First sentence: “I AM DEAD, but it’s not so bad. I’ve learned to live with it. I’m sorry I can’t properly introduce myself, but I don’t have a name anymore.”
“My friend ‘M’ says the irony of being a zombie is that everything is funny, but you can’t smile, because your lips have rotted off.”As the story progressed, the turning point was really R’s will to live. And although it was brought on by meeting Julie, I wouldn’t call the story a romance. At least not in the sense that most people probably assume. To me, Warm Bodies had more similarities to a dystopia than any paranormal romance. Things are unquestioningly a certain way. R begins questioning the way he lives and wondering if it’s possible to change and be something more, much like heroes and heroines of dystopias. And Julie is struggling with the same question from her side. When they meet and begin their adventure, their unwillingness to do what everyone else would and do what everyone’s always done is what separates them from the rest of the world. R and Julie challenge their way of living and that’s what makes this story so great. It’s not so much about R being a zombie and Julie being a human and them falling in love. It’s about their will to change the way of things and I respected that. The story even goes far enough to ask questions about how the world got the way it did and what it means to hold onto their humanity and how to rebuild and various other questions that add depth to the story.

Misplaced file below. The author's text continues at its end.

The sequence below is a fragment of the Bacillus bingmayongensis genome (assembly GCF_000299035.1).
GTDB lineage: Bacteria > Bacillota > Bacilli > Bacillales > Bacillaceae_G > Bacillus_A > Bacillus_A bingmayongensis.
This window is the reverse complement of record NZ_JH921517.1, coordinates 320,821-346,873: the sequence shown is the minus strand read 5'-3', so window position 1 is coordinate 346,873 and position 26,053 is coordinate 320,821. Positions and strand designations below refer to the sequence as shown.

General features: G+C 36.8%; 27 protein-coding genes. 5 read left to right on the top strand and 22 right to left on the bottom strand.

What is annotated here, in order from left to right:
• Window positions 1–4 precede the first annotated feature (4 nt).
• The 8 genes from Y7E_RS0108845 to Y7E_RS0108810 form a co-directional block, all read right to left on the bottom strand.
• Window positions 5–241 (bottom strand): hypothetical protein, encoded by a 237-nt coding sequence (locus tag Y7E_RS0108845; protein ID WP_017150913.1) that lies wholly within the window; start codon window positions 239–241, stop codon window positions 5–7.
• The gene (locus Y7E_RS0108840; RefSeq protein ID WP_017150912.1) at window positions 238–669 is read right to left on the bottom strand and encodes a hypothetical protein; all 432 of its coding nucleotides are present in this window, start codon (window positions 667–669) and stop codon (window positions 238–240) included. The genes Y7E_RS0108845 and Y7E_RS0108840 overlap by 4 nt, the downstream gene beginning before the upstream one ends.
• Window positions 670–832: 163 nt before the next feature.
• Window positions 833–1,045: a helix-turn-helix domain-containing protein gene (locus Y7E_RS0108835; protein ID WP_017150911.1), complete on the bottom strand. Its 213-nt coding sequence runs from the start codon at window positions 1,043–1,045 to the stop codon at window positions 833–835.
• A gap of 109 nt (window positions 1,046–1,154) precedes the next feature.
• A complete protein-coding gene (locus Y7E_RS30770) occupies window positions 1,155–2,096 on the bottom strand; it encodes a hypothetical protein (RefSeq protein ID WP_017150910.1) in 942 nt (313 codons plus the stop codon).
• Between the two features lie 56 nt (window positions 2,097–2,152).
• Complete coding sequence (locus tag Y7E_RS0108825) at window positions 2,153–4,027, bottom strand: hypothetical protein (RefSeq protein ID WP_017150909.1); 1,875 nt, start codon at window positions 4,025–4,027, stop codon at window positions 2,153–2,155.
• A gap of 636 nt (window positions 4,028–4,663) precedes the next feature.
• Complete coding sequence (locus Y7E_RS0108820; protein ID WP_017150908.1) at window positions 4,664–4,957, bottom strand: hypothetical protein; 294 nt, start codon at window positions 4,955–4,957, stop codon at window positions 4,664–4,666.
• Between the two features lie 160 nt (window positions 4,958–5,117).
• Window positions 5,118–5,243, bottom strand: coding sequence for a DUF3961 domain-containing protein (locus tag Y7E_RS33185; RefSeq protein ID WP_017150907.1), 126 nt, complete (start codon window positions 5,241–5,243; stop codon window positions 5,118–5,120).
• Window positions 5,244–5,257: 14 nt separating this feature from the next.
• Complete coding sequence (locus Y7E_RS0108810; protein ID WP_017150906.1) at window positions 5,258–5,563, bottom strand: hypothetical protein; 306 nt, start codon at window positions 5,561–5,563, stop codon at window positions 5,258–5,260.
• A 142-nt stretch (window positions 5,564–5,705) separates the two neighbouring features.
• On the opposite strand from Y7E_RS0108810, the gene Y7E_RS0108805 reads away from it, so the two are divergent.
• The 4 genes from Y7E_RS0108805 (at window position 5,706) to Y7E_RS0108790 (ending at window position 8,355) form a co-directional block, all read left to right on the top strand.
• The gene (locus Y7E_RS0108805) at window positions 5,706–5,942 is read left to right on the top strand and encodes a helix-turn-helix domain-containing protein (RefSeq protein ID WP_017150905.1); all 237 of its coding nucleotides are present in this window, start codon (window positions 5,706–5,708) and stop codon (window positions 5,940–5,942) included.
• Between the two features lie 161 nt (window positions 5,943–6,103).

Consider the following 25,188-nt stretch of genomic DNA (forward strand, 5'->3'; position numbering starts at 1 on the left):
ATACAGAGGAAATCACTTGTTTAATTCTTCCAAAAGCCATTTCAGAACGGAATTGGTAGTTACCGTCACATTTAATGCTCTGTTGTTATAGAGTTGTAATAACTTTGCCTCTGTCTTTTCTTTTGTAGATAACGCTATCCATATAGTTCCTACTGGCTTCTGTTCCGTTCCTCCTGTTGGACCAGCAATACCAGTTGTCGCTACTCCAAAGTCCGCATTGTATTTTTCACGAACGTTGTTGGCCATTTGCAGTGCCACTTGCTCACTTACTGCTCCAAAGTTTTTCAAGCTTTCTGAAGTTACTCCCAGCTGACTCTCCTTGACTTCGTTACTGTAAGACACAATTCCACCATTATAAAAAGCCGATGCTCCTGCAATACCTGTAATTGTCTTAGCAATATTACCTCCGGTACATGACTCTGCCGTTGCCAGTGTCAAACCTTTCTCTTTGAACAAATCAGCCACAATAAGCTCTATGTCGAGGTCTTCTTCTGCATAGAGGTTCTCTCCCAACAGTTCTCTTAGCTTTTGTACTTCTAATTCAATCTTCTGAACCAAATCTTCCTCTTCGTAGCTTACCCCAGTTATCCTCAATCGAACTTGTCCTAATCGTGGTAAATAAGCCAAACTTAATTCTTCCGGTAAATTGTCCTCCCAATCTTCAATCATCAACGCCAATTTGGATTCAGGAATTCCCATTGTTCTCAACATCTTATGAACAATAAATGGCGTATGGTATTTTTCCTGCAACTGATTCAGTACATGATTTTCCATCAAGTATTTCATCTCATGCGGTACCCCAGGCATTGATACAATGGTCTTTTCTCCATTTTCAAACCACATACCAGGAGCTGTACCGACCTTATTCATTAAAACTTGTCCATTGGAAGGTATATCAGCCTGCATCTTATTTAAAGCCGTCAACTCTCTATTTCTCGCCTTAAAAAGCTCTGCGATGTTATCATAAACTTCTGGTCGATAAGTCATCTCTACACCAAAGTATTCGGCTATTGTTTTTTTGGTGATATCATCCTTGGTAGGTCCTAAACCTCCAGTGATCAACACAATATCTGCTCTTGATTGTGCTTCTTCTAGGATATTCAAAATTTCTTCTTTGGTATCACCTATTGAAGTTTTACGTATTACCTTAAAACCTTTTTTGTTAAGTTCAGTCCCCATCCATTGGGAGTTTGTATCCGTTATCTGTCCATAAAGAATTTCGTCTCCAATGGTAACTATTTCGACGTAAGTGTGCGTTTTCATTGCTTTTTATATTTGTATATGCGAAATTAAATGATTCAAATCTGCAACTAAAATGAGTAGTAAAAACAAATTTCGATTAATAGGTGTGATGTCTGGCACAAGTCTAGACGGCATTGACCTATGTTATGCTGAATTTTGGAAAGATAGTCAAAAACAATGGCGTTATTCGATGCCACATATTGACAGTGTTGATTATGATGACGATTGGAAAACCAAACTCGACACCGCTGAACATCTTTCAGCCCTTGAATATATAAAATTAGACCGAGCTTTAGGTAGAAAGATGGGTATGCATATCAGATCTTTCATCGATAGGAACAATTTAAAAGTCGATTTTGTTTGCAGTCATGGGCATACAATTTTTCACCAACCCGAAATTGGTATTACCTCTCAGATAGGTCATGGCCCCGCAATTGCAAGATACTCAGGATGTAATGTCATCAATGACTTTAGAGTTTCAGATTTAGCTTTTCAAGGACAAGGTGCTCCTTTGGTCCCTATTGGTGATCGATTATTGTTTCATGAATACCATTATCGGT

“I notice a female on the opposite conveyor. She doesn’t lurch or groan like most of us; her head just lolls from side to side. I like that about her, that she doesn’t lurch or groan.”
“There is no ideal world for you to wait around for. The world is always just what it is now, and it’s up to you how you respond to it.”Warm Bodies was fun, thought provoking, amusing, and adventurous. I loved R’s character and his way of looking at the world. Though his narration wasn’t as funny as the movie previews led me to believe, it was still humorous and quite enjoyable. I was blown away by how unique and original the entire concept of the novel was. If traditional zombie lovers can set aside their stubbornness and look outside of the box, I think they’d enjoy the story. And if people who dislike traditional zombies can handle a little bit of gross stuff and a little decomposition, they’d enjoy it, too.
“We cast our votes and raised our leaders, charming men and women with white teeth and silver tongues, and we shoved our many hopes and fears into their hands, believing those hands were strong because they had firm handshakes. They failed us, always. There was no way they could not fail us—they were human, and more importantly, so were we.”
Labels: Book to Movie, Review, YA